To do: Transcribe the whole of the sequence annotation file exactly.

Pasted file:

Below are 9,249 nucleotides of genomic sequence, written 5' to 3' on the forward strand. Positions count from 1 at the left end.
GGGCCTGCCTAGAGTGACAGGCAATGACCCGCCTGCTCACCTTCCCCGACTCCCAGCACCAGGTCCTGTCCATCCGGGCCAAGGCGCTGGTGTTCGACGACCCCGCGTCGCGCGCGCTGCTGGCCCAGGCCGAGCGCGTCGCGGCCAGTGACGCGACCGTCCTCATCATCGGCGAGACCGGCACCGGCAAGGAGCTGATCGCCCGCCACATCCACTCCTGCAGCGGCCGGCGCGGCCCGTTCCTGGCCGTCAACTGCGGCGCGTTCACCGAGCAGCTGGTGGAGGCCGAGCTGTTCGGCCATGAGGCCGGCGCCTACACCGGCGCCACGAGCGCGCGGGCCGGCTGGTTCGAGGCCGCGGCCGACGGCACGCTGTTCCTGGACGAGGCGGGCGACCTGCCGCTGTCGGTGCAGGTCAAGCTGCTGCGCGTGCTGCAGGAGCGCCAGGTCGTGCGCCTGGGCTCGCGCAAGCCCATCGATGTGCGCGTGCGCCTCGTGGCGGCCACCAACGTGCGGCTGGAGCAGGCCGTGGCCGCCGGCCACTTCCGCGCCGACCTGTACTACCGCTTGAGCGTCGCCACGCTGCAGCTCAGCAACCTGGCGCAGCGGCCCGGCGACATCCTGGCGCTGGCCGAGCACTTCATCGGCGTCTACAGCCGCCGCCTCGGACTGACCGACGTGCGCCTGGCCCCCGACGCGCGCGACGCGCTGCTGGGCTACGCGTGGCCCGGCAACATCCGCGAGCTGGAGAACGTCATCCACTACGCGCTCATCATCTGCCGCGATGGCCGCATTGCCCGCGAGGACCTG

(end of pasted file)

Below are 9,249 nucleotides of genomic sequence, written 5' to 3' on the forward strand. Positions count from 1 at the left end.
GGGCCTGCCTAGAGTGACAGGCAATGACCCGCCTGCTCACCTTCCCCGACTCCCAGCACCAGGTCCTGTCCATCCGGGCCAAGGCGCTGGTGTTCGACGACCCCGCGTCGCGCGCGCTGCTGGCCCAGGCCGAGCGCGTCGCGGCCAGTGACGCGACCGTCCTCATCATCGGCGAGACCGGCACCGGCAAGGAGCTGATCGCCCGCCACATCCACTCCTGCAGCGGCCGGCGCGGCCCGTTCCTGGCCGTCAACTGCGGCGCGTTCACCGAGCAGCTGGTGGAGGCCGAGCTGTTCGGCCATGAGGCCGGCGCCTACACCGGCGCCACGAGCGCGCGGGCCGGCTGGTTCGAGGCCGCGGCCGACGGCACGCTGTTCCTGGACGAGGCGGGCGACCTGCCGCTGTCGGTGCAGGTCAAGCTGCTGCGCGTGCTGCAGGAGCGCCAGGTCGTGCGCCTGGGCTCGCGCAAGCCCATCGATGTGCGCGTGCGCCTCGTGGCGGCCACCAACGTGCGGCTGGAGCAGGCCGTGGCCGCCGGCCACTTCCGCGCCGACCTGTACTACCGCTTGAGCGTCGCCACGCTGCAGCTCAGCAACCTGGCGCAGCGGCCCGGCGACATCCTGGCGCTGGCCGAGCACTTCATCGGCGTCTACAGCCGCCGCCTCGGACTGACCGACGTGCGCCTGGCCCCCGACGCGCGCGACGCGCTGCTGGGCTACGCGTGGCCCGGCAACATCCGCGAGCTGGAGAACGTCATCCACTACGCGCTCATCATCTGCCGCGATGGCCGCATTGCCCGCGAGGACCTG